Vaccines at 7 to 11 Months

Seven month infants

Protect your baby against 14 potentially serious diseases before 2 years old with vaccines.

What vaccines will my baby get?

At 7-11 months of age, your baby should receive the flu vaccine to protect your baby from the following disease:

After vaccination

Sometimes children have mild reactions from vaccines, such as pain at the injection site, a rash, or a fever. These reactions are normal and will soon go away.

  • Read the Vaccine Information Sheet(s) your child’s doctor gave you to learn about side effects your child may experience.
  • Offer breastmilk and liquids more often. It is normal for some children to eat less during the 24 hours after getting vaccines.
  • Pay extra attention to your child for a few days. If you see something that concerns you, call your child’s doctor.
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Treat mild reactions from vaccines:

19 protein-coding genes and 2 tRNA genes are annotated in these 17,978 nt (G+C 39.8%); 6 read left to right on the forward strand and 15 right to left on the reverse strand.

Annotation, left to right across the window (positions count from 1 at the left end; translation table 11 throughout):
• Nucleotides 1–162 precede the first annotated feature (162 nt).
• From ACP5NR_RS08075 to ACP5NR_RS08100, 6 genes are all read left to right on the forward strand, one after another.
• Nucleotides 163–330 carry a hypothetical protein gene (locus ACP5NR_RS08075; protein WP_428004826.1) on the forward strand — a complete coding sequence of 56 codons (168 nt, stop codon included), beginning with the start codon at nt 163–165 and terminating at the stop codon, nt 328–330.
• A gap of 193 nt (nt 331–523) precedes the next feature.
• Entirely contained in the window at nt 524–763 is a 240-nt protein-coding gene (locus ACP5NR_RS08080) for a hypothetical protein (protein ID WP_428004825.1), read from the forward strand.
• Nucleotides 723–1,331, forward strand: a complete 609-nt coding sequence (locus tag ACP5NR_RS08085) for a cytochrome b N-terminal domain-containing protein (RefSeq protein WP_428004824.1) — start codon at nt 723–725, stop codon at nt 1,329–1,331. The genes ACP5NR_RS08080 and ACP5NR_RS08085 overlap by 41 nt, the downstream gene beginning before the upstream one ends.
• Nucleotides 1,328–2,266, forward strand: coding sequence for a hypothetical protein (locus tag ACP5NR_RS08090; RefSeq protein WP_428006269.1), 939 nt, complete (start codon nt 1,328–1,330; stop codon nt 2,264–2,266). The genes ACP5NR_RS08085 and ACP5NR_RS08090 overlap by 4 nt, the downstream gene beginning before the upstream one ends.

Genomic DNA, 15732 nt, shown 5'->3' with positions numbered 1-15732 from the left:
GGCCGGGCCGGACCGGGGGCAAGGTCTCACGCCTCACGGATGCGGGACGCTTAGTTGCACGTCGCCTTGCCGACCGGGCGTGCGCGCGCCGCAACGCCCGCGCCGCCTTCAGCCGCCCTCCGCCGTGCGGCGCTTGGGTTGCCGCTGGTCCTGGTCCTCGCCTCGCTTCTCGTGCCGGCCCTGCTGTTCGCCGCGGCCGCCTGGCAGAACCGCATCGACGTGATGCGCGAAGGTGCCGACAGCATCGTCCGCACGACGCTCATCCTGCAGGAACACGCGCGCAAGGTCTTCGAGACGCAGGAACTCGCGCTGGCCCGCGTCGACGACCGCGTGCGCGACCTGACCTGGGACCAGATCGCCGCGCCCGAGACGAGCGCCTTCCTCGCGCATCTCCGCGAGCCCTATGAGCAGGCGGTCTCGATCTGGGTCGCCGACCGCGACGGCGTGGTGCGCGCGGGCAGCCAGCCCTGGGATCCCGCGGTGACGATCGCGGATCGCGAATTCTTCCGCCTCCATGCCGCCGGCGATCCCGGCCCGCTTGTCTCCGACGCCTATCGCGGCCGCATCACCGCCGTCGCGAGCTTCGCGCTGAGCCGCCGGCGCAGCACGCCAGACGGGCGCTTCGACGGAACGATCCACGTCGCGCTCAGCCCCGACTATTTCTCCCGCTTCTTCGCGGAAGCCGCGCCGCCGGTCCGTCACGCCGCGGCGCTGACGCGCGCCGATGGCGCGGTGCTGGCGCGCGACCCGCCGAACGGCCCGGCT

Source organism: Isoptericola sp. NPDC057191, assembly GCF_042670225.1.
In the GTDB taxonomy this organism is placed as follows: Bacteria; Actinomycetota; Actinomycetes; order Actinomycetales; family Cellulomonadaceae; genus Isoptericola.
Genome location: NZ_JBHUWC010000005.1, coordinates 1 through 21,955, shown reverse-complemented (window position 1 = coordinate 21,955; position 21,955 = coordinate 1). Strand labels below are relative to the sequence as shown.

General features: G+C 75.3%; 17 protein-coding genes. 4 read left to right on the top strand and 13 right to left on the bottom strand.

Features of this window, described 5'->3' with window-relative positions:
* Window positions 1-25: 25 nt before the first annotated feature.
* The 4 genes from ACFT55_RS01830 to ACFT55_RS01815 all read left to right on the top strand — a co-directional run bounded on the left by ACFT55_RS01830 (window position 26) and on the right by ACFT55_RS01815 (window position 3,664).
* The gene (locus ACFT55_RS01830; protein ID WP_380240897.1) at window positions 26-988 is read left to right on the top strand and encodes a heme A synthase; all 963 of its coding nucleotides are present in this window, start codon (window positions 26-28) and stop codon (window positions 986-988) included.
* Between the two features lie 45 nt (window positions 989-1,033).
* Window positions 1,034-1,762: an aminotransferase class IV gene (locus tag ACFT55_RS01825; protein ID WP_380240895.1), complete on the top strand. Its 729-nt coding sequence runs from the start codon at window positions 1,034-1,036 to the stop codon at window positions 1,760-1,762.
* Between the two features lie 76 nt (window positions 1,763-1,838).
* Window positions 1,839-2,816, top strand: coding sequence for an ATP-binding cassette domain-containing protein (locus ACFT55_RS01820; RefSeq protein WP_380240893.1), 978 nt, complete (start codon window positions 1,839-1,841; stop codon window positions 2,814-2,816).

• Use a cool, damp cloth to help reduce redness, soreness, and/or swelling at the injection site.
  • Reduce fever with a cool sponge bath.
  • Ask your child’s doctor if you can give your child a non-aspirin pain reliever.

Important developmental milestones

Get tips to prepare for your baby’s well child visits.

At 9 months, your baby is due for general developmental screening. Ask your child’s doctor about it.

At 9 months, most babies*:

  • Make a lot of different sounds  like “mamamama” and “bababababa”
  • Understand “no”
  • Watch the path of something as it falls
  • Sit without support
  • Stand, holding on to an object
    *This is not an exhaustive list. See more milestones.
Record your baby’s vaccines, weight, height, and developmental milestones.

Well-child visits tracker

Record your baby’s vaccines, weight, height, and developmental milestones.

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Are you planning to travel?

Many vaccine-preventable diseases that have become rare in the United States, such as measles, are still common in other parts of the world. No matter where you plan to go, you should get recommended vaccines to lower your chances for getting and spreading disease.

Infants 6 months to 11 months should have 1 dose of measles-mumps-rubella (MMR) vaccine before traveling to another country.

Following the vaccine schedule

The Centers for Disease Control and Prevention, American Academy of Family Physicians, and the American Academy of Pediatrics strongly recommend children receive all vaccines according to the recommended vaccine schedule.

Page last reviewed: May 10, 2019